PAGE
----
On D +7 899 had 23 serviceable aircraft and 21 pilots available KHEDIVE re-joined TG88.1 at 08:00, the flying off position was moved to the western side of the Gulf of Lyons in response to information that a German division was believed to be moving across from the Biscay coast. The division, however, moved north instead of east, and targets were hard to find in the new operational area west of the Rhone. Flying commenced at 12:40 with the launch of an 8 aircraft F/B strike; targets were rail and road movements in the Béziers and Narbonne areas but good targets were hard to find and were mainly restricted to road and rail strikes near Avignon. Two similar missions were flown later in the day, results were poor however, and only two hits on goods yard buildings, one vehicle destroyed and the rail line cut by bombs at Avignon. At 13:45 Commander Lewin (British Naval Air Liaison Officer) landed on in a Wildcat and transferred to ROYALIST for a conference, he returned at 17:15 and flew off at 17:30. The 881 Sqn Wildcat accepted on the 20th was flown off to join PURSUER.
During the day 899 flew 24 sortie, sell F/B armed Recon. One aircraft wises lost o enemy action, Sub-Lt G. Steven RNZNVR had to bale out on returning to the ship from his sortie after his rudder jammed as a result of flak damage, on exiting the aircraft his parachute caught on the airframe and tore badly; he he fell into the sea trailing half a chute but was picked up safely by TYRIAN. Five other aircraft were put out of action due to heavy landings.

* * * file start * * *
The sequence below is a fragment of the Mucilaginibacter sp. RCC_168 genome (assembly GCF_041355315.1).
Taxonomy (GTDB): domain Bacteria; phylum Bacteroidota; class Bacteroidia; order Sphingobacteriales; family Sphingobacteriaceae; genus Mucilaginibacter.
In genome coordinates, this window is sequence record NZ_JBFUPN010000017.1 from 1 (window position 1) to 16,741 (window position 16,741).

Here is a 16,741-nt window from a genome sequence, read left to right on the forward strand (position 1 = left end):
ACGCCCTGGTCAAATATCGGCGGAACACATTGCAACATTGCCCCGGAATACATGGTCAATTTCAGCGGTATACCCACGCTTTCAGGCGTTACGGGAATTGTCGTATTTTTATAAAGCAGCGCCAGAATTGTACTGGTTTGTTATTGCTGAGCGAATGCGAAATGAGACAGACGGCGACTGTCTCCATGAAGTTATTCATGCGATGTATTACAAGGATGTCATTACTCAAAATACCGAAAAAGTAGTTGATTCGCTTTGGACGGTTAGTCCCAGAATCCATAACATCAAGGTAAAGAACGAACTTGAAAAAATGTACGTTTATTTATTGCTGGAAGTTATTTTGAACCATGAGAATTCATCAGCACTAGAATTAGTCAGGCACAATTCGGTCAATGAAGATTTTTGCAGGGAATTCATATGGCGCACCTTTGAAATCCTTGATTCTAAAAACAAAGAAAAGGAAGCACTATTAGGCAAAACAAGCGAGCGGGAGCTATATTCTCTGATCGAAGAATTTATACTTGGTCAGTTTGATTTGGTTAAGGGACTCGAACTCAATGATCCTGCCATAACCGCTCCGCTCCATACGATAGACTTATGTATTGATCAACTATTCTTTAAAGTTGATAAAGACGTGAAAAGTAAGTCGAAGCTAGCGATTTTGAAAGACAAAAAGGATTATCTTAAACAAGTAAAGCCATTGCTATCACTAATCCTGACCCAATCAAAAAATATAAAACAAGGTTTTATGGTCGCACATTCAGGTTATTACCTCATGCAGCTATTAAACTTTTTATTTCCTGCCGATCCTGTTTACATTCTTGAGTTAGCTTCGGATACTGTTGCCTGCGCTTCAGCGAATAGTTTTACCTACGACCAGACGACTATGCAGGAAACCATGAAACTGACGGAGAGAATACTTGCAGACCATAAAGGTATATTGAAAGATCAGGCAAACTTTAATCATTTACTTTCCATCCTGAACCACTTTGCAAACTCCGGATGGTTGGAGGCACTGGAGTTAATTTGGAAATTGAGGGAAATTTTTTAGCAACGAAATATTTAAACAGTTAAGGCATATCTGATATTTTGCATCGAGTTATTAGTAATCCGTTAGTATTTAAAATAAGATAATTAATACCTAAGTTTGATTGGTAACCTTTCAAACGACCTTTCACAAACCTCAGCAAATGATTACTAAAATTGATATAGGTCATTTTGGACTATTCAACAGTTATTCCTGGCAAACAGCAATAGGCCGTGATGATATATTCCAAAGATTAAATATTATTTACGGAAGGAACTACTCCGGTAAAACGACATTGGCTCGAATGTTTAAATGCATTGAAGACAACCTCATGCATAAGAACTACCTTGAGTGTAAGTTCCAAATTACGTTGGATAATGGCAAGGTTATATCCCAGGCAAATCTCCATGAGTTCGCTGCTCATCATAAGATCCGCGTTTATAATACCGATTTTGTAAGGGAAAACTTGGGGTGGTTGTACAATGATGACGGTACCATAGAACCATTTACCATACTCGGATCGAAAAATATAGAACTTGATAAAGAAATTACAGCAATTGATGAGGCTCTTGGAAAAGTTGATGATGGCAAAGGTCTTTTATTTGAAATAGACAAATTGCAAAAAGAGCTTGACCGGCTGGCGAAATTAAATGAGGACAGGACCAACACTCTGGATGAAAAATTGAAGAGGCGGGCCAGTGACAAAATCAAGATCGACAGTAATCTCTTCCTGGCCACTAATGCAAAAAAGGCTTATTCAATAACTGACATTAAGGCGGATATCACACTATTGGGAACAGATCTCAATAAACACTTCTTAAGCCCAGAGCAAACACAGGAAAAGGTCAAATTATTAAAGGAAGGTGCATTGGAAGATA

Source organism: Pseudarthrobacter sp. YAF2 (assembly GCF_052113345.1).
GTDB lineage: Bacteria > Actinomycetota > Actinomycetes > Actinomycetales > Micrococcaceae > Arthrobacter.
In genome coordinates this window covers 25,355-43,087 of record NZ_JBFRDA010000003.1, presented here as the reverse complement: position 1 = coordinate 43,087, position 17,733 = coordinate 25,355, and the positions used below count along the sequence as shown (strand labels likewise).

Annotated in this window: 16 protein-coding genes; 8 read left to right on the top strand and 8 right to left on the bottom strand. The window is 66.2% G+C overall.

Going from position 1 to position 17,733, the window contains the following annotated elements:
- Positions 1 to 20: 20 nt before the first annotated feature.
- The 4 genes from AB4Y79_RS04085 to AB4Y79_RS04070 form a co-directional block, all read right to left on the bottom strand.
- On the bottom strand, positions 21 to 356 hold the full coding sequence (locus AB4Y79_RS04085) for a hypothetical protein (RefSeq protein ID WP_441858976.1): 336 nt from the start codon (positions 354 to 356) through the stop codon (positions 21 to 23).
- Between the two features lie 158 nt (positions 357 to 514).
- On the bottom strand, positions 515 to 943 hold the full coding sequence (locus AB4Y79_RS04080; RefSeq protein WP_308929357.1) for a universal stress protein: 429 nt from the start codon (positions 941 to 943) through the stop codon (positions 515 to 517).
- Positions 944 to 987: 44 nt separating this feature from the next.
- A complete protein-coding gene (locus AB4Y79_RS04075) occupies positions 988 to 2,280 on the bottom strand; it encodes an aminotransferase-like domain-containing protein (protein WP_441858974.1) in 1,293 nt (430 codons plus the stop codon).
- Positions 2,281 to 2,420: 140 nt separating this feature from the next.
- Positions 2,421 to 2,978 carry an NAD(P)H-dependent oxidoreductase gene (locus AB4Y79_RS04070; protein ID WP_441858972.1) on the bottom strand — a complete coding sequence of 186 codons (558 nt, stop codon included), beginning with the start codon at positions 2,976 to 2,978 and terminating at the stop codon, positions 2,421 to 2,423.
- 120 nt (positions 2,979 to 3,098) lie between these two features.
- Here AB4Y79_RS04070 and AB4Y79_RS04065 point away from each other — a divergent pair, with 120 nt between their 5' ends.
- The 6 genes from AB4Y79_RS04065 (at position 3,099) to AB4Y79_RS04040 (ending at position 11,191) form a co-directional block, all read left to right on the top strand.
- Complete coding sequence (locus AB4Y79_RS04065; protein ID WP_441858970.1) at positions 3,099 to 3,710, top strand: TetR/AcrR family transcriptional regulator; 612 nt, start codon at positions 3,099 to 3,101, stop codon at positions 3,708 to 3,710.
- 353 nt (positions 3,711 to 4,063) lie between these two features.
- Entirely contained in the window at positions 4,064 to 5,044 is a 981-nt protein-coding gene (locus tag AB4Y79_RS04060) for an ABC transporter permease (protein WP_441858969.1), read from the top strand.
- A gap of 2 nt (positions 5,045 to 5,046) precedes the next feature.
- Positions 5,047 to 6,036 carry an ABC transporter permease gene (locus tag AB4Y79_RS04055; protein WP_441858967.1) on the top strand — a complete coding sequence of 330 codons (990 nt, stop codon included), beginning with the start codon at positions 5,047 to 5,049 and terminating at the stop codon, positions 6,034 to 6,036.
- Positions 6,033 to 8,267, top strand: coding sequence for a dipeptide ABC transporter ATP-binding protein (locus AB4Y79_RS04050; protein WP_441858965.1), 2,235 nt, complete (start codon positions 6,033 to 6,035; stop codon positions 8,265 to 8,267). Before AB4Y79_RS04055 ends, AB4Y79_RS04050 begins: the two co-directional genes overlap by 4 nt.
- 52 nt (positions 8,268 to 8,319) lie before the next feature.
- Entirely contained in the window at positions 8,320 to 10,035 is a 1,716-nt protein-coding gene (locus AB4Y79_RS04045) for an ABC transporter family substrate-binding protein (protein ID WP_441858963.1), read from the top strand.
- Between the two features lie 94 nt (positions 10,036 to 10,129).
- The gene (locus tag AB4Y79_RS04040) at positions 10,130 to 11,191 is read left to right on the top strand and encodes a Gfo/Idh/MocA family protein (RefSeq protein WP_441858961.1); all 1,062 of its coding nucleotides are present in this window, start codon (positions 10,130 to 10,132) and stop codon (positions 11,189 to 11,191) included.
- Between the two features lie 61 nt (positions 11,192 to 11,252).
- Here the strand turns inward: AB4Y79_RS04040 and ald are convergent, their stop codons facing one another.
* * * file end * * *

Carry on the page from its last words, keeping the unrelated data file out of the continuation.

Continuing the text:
On D +8 899 had 17 serviceable aircraft and 20 pilots available Again targets were rail and road movements up the Rhone Valley but suitable targets were elusive, practically no motor transport or armour movements were seen. Results after 29 sorties ere poor, 2 hits on railway huts, 1 vehicle destroyed and several railway wagon hit near Avignon.
During the final day of operations 899 squadron flew a total of 29 F/B sorties. Flying operation for TG88.1 ended at 19:45 and the Force left the operational area at 21:00 and set course for Magdalena. The Force anchored in Arcachon Bay, Magdalena at 11:30 on the 24th. The ships of TG88.1 were released from DRAGOON operation on Sunday August 27th and after replenishment KHEDIVE left Maddalena on the 28th to proceed to Alexandria.